Alaska health officials issued a Public Health Advisory Wednesday due to an increase in syphilis cases reported during the first quarter of the year.
To date, there have been 20 confirmed cases and 2 probable cases of infectious syphilis reported in 2018. By comparison, annual case counts were 20, 20, and 21 for 2015, 2016, and 2017, respectively.
Most (80%) of the cases in 2018 occurred in Anchorage; 90% were in males; and ages ranged from 20–63 years, with 80% of the cases >30 years of age.
Of the males, 80% reported having sex with other males (MSM). Some patients have reported finding sex partners through phone apps (e.g., Grindr and Craigslist).
Of the 20 confirmed syphilis patients, 5 (or 25%) were co-infected with HIV, 15 were White, 3 were Alaska Native people, and 2 were Black. The two female patients are of childbearing age.
Health officials say Alaska’s uptick is part of a national trend of increasing rates for syphilis. The Centers for Disease Control and Prevention (CDC) 2016 STD Surveillance Report indicates that there was a 17.6% increase in reported primary and secondary syphilis rates nationally from 2015 to 2016; the highest rate reported (8.7 cases per 100,000 population) since 1993.
Syphilis is divided into stages (primary, secondary, latent, and tertiary), with different signs and symptoms associated with each stage. A person with primary syphilis generally has one or more chancres usually (but not always) firm, round, and painless lesions that appear around 3 weeks after infection. Patients are highly infectious at this stage, especially in the case of direct contact with a moist lesion. In utero transmission is likely in pregnant women. Symptoms of secondary syphilis include mucocutaneous lesions (most common are rashes on palms and soles of feet), swollen lymph nodes, fever, and sometimes patchy hair loss. Even without treatment, symptoms usually clear within 2-6 weeks but can last up to 3 months. The signs and symptoms of primary and secondary syphilis can be mild, and they might not be noticed. During the latent stage, there are usually no signs or symptoms. Tertiary syphilis is associated with manifestations in the skin and bones (gummas), and cardiovascular systems. Neurosyphilis and ocular syphilis can occur at any stage of syphilis. The nervous system is infected within hours after acquisition but it can take weeks or years before symptoms are present, if at all.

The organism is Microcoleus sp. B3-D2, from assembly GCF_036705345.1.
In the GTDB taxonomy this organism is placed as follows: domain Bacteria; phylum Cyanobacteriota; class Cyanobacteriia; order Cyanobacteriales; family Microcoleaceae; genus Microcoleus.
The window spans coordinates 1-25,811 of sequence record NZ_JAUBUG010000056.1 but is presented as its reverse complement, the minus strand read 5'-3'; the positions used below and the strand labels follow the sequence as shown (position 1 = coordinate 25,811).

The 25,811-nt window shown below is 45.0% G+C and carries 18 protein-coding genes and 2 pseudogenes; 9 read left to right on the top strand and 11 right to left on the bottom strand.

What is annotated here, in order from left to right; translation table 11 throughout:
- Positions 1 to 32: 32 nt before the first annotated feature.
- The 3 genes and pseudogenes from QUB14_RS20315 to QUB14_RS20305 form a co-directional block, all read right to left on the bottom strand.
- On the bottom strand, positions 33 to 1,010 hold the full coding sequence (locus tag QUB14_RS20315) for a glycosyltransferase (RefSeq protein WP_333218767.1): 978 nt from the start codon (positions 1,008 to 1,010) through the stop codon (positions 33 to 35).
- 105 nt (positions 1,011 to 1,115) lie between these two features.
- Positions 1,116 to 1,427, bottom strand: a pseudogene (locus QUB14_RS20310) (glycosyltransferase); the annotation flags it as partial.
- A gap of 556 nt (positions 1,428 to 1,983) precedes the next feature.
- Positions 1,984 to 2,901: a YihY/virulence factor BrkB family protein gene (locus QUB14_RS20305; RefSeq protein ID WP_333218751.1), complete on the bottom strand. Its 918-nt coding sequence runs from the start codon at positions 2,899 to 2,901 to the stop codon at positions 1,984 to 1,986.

Syphilis control involves getting infections identified early; offering prompt treatment of cases; and identifying, testing, and treating all sexual partners.
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